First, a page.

This hive came thru winter strong and active. Did am inspection last week and the next few days I starded to see tons of dead bees outside the hive. I have seen a few at times, but this looks like a huge die off! There is still activity comimg and going. I don't really want to get back into it for fear of killing more. Any ideas? I'm north of Atlanta,ga.
What a sorry sight! I've only ever seen photos of piles of bee corpses like that in pesticide poisoning incidents. It is worth freezing a decent sized sample of the bees in case it is later neede for tracing pesticide poisoning. If the bee authorities in your locality take an interest in abuse of pesticides, then they might later find your sample and photos helpful.
However, with sudden death like that there is just the possibility it is starvation, but if, as you say, you had just inspected, you would no doubt have seen if starvation was imminent.
Also, look for signs of diarrhoea which could indicate Nosemosis.
They were just cleaning out the hive. Bees that don't make it during the winter often climb to the back of the hive and die. The next spring, the remaining bees will haul the dead ones out and dump them on the ground in front of the hives. If you have got activity going on in the hive then you are probably fine.
They keep bringing out dead bees. I took a picture of the landing board. All that black stuff, assuming diarrhea? What can I do in the lines of treatment? Aren't there some essential oils I can feed them?
Several years ago we had that many dead bees on the ground in front of a hive in a bit of a fan pattern exactly three weeks after our electric companie's "vegetation manager's" crew sprayed Krenite on blooming sumac while the bees were working it...in spite of repeated calls to them and SIGNS that said "do not spray" and the fact that we were maintaining it ourselves and allowed a few low growing shrubby things to grow. It was one of two hives someone keeps on our land. That hive was completely dead the other just fine and continues to be.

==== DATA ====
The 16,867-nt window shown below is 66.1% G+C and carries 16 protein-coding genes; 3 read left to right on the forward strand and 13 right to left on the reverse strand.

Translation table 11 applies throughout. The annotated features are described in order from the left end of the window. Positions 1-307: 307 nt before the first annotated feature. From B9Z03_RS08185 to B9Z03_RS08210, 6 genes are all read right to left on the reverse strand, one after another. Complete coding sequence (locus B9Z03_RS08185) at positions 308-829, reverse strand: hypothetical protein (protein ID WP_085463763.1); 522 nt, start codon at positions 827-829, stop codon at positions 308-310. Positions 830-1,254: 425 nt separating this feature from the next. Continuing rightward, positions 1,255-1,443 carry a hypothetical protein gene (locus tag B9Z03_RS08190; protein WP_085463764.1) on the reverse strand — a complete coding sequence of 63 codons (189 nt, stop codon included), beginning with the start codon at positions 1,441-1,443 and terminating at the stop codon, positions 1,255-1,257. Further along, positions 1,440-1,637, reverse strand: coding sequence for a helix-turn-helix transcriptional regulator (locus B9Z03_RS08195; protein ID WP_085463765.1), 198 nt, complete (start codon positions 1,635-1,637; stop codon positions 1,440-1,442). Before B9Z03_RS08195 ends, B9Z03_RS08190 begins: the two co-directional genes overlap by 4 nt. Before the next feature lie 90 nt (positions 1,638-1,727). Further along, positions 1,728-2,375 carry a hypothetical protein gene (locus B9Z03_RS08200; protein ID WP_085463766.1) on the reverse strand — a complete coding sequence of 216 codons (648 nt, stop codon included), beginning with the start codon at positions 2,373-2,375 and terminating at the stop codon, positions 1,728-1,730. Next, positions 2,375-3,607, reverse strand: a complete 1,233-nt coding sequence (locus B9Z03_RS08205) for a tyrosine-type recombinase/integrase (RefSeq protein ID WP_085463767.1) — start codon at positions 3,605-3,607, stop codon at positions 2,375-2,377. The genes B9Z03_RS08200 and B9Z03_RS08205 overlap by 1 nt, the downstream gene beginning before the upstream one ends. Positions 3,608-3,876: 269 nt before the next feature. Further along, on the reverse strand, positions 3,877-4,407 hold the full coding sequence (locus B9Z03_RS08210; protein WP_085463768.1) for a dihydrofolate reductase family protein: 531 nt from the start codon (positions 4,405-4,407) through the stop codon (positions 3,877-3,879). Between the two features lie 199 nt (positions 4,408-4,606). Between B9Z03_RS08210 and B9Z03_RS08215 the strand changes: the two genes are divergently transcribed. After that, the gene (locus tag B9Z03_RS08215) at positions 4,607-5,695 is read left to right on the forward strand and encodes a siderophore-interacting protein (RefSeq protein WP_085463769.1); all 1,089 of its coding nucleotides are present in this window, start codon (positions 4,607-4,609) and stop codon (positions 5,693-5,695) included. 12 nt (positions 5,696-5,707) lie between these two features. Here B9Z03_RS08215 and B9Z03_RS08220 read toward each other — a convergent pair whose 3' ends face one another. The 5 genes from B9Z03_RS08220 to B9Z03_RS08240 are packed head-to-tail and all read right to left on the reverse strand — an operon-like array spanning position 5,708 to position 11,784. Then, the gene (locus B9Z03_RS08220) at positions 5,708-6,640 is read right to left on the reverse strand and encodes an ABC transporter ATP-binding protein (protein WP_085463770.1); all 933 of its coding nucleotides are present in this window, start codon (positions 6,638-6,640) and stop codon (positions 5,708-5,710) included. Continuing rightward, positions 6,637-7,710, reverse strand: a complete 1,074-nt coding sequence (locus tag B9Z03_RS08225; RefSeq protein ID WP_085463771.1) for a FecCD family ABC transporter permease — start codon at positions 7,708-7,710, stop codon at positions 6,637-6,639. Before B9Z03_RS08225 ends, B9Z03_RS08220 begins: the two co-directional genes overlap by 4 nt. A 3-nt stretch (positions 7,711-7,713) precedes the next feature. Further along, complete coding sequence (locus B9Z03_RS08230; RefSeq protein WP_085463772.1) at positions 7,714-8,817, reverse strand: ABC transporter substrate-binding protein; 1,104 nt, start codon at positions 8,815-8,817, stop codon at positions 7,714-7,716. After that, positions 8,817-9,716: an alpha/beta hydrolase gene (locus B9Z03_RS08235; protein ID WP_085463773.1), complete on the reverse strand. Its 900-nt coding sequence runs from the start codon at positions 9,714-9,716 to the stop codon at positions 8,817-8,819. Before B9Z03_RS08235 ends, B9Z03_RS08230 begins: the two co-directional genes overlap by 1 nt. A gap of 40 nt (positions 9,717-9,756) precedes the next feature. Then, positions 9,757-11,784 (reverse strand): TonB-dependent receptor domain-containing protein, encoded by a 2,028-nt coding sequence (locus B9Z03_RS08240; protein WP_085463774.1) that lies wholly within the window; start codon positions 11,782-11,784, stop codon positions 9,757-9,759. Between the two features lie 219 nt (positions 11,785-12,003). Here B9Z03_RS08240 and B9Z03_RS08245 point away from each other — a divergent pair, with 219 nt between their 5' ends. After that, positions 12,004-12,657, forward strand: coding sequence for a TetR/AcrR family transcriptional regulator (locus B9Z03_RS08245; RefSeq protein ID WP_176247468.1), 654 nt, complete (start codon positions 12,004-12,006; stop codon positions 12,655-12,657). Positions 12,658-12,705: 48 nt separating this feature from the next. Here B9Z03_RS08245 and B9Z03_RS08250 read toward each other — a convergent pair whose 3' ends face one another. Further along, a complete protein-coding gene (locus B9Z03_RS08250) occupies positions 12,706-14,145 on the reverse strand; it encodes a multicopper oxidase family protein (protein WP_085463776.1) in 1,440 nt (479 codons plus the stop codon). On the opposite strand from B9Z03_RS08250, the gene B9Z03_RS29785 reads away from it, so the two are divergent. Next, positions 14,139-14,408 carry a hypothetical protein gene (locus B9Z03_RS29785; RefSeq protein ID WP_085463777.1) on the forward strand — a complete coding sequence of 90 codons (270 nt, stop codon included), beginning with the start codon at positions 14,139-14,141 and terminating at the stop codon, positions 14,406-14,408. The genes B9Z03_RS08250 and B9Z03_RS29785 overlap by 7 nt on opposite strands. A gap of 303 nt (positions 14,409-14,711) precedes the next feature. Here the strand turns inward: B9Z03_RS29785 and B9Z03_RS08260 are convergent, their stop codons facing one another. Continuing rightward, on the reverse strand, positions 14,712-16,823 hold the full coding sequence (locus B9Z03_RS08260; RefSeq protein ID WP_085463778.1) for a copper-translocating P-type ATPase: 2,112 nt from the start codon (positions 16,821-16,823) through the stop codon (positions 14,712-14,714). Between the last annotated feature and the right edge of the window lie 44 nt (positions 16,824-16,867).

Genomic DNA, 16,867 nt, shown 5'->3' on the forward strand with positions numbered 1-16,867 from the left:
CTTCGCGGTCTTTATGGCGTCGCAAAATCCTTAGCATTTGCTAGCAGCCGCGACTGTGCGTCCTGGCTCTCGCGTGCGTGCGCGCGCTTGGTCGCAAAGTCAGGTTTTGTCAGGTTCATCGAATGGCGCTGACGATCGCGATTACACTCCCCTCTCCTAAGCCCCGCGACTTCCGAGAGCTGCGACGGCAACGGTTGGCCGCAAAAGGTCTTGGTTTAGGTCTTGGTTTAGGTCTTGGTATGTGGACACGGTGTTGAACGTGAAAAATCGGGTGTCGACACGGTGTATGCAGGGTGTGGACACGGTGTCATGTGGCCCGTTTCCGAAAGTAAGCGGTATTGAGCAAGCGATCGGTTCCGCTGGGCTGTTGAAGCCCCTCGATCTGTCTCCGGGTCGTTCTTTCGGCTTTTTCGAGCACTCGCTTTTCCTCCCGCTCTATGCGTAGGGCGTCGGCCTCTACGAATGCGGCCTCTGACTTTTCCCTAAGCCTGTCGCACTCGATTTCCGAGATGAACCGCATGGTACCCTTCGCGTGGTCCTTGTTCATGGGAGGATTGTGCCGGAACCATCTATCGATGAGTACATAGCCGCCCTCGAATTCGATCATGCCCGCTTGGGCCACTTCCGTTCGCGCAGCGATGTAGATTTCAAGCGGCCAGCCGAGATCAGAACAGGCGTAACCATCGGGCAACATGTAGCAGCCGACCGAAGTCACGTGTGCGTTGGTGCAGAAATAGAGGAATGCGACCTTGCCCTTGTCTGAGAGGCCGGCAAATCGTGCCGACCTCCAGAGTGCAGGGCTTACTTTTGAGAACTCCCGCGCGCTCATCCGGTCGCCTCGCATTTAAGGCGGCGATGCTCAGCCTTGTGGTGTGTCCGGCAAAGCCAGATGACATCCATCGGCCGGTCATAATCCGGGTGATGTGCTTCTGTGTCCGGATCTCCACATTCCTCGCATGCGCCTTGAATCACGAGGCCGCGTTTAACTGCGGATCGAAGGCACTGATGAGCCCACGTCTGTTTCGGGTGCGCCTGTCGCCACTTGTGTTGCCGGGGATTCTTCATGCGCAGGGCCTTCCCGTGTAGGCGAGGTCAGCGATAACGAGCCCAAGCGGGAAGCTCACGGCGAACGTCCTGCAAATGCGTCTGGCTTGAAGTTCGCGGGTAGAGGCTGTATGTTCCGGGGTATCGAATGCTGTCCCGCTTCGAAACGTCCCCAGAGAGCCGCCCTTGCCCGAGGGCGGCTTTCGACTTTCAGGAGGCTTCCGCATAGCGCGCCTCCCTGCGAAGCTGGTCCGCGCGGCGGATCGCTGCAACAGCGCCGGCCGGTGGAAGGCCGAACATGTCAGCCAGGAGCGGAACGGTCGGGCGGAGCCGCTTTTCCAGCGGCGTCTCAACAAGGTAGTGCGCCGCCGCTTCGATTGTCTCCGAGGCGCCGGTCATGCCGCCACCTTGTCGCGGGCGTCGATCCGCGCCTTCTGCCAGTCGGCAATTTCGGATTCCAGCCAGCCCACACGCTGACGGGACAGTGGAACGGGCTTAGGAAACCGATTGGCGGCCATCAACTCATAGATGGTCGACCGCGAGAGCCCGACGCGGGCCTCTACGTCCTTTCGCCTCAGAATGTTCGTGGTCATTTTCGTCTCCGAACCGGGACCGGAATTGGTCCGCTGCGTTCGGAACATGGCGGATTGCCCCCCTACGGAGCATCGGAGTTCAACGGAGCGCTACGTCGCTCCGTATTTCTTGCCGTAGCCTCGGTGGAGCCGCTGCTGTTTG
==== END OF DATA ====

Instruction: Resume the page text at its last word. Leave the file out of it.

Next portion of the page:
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Tom OHern wrote:They were just cleaning out the hive.
Interesting suggestion that I had not considered. In 10 overwintering seasons, I've seen nothing like that. But then all beekeeping is local. John does not mention the type of hive he is using. I would not expect colonies in Warrés or Nationals/Langs to store up corpses in those amounts. But maybe in a hTBH (Kenyan/Tanzanian) the bees crawl into the feeding compartment the other side of the follower board and die there. If so, then in a severely cold climate undertaker activity might be delayed until a warm spring day.
Two factors make me doubt that possibility though. John G would no doubt have spotted piles of dead bees inside the hive waiting to be carried out. The corpses in the photo look very fresh.